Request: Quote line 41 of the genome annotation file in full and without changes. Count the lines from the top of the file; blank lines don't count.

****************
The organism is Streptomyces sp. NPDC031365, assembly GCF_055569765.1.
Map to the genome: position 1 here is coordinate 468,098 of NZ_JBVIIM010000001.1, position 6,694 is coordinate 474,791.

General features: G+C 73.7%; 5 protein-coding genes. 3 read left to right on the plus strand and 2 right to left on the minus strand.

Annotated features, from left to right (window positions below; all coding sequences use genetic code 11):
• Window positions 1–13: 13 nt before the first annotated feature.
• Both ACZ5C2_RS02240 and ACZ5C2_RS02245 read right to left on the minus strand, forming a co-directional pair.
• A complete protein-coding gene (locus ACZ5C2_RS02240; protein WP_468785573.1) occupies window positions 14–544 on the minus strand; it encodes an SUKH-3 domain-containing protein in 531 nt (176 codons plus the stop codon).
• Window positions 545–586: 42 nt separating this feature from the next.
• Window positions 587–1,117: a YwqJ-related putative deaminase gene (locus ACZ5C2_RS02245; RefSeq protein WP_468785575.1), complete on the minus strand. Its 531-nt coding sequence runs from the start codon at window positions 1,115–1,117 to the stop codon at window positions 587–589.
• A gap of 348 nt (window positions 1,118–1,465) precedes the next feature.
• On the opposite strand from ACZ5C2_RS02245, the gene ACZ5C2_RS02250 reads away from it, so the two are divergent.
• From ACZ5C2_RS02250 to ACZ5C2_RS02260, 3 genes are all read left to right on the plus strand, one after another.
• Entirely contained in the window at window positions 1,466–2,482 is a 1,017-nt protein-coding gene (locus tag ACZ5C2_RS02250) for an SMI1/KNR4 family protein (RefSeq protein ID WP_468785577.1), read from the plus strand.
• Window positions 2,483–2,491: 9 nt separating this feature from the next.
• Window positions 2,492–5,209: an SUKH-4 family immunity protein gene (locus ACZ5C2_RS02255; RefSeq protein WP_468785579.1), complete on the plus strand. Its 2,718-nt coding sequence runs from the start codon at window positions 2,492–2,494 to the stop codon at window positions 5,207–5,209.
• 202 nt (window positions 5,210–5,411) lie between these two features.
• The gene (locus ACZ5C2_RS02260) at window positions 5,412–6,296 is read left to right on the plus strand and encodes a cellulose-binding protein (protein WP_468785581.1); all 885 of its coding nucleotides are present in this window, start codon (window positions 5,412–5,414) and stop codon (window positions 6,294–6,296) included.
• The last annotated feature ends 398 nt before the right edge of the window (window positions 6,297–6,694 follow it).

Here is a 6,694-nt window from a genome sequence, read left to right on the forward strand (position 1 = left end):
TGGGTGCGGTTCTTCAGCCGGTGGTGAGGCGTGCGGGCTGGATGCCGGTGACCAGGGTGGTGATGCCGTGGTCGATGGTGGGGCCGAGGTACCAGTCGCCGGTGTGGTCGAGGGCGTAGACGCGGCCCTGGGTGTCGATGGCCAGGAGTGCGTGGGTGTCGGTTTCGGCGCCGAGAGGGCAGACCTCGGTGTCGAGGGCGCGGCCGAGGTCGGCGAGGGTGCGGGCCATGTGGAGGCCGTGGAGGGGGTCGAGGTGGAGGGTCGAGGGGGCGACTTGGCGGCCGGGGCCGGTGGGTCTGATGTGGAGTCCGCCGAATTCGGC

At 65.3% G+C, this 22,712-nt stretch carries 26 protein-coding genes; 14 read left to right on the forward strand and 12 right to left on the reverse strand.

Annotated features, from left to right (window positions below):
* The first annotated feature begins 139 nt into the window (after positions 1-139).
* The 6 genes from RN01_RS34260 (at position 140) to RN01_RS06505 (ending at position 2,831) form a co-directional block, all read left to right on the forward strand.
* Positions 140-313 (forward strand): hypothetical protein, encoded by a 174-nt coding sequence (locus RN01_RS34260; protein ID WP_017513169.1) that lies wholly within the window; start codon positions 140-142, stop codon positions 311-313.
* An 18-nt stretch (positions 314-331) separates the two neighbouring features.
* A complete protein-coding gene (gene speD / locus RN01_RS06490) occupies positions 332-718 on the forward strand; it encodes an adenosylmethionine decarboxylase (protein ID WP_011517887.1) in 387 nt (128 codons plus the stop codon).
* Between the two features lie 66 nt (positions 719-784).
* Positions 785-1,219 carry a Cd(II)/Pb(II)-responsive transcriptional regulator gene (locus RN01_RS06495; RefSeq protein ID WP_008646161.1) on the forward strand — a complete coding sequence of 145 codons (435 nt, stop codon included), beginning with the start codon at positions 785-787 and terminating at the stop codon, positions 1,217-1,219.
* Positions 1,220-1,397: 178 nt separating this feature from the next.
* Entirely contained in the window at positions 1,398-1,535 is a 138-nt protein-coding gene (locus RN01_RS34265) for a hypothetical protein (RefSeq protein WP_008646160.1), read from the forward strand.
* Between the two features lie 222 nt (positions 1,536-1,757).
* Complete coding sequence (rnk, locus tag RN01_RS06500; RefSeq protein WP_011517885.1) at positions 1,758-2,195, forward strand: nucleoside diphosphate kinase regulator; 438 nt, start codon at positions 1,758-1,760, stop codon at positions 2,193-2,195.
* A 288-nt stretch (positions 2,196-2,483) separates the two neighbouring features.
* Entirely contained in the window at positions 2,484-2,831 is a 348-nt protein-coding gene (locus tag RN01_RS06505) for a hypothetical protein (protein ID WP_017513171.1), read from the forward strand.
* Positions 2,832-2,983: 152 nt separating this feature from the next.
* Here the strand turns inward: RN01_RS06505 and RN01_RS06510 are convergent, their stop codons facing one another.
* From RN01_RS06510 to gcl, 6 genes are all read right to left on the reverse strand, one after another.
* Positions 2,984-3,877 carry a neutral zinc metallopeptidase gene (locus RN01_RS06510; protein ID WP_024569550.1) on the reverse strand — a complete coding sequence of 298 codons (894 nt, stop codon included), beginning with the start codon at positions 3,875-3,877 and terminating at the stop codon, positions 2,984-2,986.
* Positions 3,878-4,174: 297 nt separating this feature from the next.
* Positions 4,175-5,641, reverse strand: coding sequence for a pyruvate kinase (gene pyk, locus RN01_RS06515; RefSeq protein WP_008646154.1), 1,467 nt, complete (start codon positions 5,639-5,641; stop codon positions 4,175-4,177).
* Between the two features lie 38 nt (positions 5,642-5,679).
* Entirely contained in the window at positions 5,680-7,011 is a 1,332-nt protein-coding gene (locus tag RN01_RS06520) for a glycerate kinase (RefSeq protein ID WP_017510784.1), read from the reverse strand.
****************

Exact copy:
* Positions 4,175-5,641, reverse strand: coding sequence for a pyruvate kinase (gene pyk, locus RN01_RS06515; RefSeq protein WP_008646154.1), 1,467 nt, complete (start codon positions 5,639-5,641; stop codon positions 4,175-4,177).